April 17, 2006

How to beat Chinese Censorship — Operation Peking Duck

I argued in a previous post that, as individuals and webpage publishers in the West, we have the solution to Chinese censorship in our own hands. While I can’t have been the first person to think of this, a quick search isn’t turning up other references to the idea. So here is the outline of what I’ll call “Operation Peking Duck.”

(The name comes from my favorite Chinese dish, which unlike other most Chinese dishes is made by wrapping several disparate things up in the same tortilla-like flatbread. It’s also a bit of wordplay on “peek” and/or “duck.”)

The problem is not that Chinese residents are cut off from most outside information. Rather, they’re cut off from information on selected topics, commonly associated with keywords such as “democracy,” “Taiwan,” “Tibet,” etc. Thus, things would be much improved if a fairly limited and slowly-growing set of documents were freely available in China, presenting news about and balanced views of these subjects. 10 gigabytes of reference plus a 1 gigabyte/year of new material doesn’t sound like a lot, but if it were text-only that would actually be a great deal of material to start with. Even a much smaller amount would be highly worthwhile.

The plan (and this is just an idea, but I’m confident that the technological parts are straightforward) would be this:

1. For coordination, there would be a central repository of material to get to the Chinese people. It should be kept somewhere that is pretty well secured against denial-of-service attacks and the like, since the Chinese can play hardball.

2. Ideally, material would be donated by news services and the like. Otherwise, it would have to be written by volunteers.

3. Large numbers of volunteers would each embed some of the material in web pages, at least those being served to Chinese IP addresses. It would be cloaked in a way that makes it hard to filter.

Obviously, any site serving this material is a prime candidate for winding up on a Chinese blocklist. So to make all this work, there are four hurdles to overcome:

At this point Operation Peking Duck is just a personal brainstorm of mine. So before I get serious about trying to promote it — does anybody have thoughts about its feasibility? Specific ideas? Links to sites where these ideas have already been exhaustively discussed?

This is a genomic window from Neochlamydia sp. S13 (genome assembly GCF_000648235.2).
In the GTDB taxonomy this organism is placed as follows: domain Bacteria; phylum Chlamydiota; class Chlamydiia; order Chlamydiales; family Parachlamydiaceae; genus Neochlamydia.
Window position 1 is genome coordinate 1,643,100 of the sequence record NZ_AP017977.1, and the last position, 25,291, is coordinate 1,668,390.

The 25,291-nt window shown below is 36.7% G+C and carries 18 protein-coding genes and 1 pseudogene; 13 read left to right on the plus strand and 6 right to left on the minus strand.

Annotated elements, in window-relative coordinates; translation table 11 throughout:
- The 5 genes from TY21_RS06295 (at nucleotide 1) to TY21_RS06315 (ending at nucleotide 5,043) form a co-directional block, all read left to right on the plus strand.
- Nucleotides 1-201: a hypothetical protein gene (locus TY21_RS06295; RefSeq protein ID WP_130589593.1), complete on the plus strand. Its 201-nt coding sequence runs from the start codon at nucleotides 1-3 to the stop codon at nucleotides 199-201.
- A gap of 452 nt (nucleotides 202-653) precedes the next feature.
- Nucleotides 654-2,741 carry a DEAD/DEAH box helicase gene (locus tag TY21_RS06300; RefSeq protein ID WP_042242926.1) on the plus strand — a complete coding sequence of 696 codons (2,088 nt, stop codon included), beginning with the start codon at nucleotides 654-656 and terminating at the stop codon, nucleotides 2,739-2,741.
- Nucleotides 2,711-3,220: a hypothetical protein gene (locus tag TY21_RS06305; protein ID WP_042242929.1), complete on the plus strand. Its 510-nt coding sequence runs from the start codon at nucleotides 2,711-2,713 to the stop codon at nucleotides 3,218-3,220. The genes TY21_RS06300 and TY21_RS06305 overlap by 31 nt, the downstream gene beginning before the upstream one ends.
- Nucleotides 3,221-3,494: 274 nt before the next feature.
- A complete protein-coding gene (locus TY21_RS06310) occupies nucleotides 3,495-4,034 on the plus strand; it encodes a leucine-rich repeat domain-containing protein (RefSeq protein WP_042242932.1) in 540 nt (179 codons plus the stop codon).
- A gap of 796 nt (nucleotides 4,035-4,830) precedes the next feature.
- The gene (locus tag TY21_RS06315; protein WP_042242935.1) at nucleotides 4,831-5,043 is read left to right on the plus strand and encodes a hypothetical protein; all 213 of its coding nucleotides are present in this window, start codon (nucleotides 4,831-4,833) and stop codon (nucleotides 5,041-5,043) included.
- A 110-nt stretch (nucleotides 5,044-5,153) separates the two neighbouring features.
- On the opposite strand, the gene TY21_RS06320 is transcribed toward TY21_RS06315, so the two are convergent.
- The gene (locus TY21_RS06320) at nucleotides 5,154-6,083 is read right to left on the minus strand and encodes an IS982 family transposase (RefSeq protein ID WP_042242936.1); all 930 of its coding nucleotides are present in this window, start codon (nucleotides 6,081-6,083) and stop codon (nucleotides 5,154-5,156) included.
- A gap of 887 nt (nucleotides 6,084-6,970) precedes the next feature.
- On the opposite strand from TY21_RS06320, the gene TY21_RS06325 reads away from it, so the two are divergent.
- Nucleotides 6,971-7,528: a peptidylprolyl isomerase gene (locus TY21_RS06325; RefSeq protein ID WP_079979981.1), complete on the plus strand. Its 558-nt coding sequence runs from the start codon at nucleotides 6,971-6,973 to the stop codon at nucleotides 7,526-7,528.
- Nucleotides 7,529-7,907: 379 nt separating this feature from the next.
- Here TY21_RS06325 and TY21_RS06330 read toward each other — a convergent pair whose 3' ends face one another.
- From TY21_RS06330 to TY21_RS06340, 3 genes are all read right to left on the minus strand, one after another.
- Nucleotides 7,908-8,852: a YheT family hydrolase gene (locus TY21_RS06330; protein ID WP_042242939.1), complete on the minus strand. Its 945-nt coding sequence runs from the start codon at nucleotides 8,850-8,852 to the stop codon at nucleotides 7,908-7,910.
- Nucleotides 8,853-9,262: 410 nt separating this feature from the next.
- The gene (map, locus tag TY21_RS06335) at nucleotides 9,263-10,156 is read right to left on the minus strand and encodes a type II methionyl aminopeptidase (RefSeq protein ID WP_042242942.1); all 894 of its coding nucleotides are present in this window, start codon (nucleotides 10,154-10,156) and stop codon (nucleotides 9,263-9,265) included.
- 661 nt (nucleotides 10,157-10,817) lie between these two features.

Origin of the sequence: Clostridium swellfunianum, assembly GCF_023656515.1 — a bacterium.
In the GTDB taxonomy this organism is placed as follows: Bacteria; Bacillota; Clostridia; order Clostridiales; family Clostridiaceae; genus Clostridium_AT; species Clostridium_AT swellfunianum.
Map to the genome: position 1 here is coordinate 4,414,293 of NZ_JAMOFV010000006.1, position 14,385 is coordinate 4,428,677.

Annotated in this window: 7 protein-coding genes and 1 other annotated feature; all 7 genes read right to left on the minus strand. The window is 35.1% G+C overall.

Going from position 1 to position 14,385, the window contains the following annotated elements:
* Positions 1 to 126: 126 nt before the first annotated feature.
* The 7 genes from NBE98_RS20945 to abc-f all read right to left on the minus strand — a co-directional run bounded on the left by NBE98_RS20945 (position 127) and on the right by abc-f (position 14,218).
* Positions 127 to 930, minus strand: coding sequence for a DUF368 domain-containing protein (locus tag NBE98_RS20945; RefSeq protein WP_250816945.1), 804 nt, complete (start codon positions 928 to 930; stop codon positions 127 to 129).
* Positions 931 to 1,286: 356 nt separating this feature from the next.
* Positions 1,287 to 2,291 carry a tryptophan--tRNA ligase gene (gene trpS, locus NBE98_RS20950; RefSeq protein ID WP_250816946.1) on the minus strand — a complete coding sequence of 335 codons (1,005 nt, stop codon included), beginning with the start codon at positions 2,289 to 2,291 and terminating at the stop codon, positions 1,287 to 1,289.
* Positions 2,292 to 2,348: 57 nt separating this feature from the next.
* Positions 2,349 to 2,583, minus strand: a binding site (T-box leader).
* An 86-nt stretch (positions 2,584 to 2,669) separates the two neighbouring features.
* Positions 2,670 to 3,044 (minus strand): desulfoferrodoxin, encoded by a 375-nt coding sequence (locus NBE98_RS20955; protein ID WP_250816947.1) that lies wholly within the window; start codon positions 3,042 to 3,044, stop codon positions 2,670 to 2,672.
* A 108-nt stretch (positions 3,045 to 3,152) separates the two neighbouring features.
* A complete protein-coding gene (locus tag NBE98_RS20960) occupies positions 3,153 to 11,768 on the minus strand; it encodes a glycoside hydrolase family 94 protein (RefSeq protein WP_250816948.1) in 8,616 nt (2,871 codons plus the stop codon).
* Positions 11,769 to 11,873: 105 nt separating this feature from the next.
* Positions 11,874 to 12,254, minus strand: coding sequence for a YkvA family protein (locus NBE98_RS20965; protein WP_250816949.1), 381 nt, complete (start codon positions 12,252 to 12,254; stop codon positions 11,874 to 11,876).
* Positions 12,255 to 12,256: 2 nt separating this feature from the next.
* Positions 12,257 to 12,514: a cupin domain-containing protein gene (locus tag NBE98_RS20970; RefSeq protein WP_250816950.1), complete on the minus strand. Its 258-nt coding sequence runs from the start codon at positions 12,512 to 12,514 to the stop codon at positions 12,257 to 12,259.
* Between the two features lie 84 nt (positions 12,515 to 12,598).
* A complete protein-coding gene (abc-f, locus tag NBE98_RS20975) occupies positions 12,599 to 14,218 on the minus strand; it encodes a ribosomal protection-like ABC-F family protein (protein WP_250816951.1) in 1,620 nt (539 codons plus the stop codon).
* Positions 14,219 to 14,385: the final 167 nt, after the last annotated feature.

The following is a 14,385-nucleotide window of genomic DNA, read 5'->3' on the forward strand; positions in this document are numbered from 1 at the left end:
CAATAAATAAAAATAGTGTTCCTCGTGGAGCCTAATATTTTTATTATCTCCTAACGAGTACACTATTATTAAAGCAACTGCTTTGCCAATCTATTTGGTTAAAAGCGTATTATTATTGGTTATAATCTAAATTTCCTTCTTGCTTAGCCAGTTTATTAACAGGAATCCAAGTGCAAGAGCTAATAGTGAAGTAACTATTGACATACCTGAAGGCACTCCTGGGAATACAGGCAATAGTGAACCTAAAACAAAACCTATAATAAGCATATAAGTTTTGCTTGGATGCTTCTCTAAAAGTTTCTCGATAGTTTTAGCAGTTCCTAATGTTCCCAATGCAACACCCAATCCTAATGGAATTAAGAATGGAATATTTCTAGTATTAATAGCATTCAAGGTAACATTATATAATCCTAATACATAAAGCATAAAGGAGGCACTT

If so — thank you!!


5 Responses to “How to beat Chinese Censorship — Operation Peking Duck”

  1. The Monash Report»Blog Archive » Fighting internet censorship on June 7th, 2006 7:33 am

    […] Ultimately, this becomes a battle of spammers vs. spamfighters, only in this case the spammers are the good guys and many of the recipients want to be spammed. That should put the odds on the side of getting information through the Great Firewall of China (and similar abominations in Saudi Arabia, Syria, Iran, etc.). I’ve previously outlined some of the technical issues that need to be addressed, and I’d be very interested in your thoughts on these. […]

  2. The Monash Report»Blog Archive » Scatterchat and Tor vs. The Great Firewall of China on July 25th, 2006 3:37 am

    […] Hacktivismo has just released Scatterchat, an IM tool intended to beat repressive regimes’ firewalls. Unlike other anonymizer types of tools that use Chinese repression mainly as a marketing hook, Scattershot seems to truly be focused on its stated goal. I haven’t figured out whether it does much clever other than leverage Tor, an anonymous network established by the Electronic Freedom Foundation to try to beat traffic analysis. This all sounds like a perfect example of what I’ve been calling for — technological creativity directed at beating technological repression. But I must admit — I question how well Tor can be made to work inside a repressive country. If all internet communications can be monitored, what’s to keep Tor servers from being quickly identified, and their operators punished? And so I continue to doubt that any one magic bullet will ever beat Chinese repression; rather, an ongoing cat-and-mouse-game is needed. • • • […]

  3. The Monash Report»Blog Archive » Anonymizer – penetrating the Great Firewalls of China and Iran on January 12th, 2007 1:27 am

    […] That said, Anonymizer’s heart and head both seem to be in the right respective places. What Lance told me doesn’t go nearly as far as my Operation Peking Duck proposal, but it’s in the same direction, right down to requiring the Chinese citizens to have a secure piece of client software, and hoping the authorities don’t criminalize the very act of running that software, or defeat it via a spyware blocker. More fundamentally, he seems to understand that he can’t win long-term without being, in his great phrase, a “freedom spammer.” Indeed, right now a significant fraction of the e-mail list subscribers are actually spam recipients, to provide legal cover should anybody get into trouble simply for being on the list. • • • […]

  4. Bill on October 23rd, 2007 11:46 am

    I disagree with the spammer vs. spamfighters analogy. While in a simplistic way it is similar, it neglects the fact that spam, to be fought effectively, must be unwanted and have public support behind it. If a “spam” goes out to people and it is accepted, or even ignored, no one will be able to prevent its forward progress. The only conceivable would be for there to be a large scale community uprising against it, which I can’t imagine happening. Even if there was, I doubt it would stop it. As the saying goes “the only thing better than good publicity is bad publicity.”

  5. How to protect our freedoms, strengthen developing economies, and make money | The Monash Report on November 6th, 2008 12:57 pm

    […] your websites. (I’ve done that already on four sites.) The other is to help me theorize about a badly needed next-generation improvement on […]

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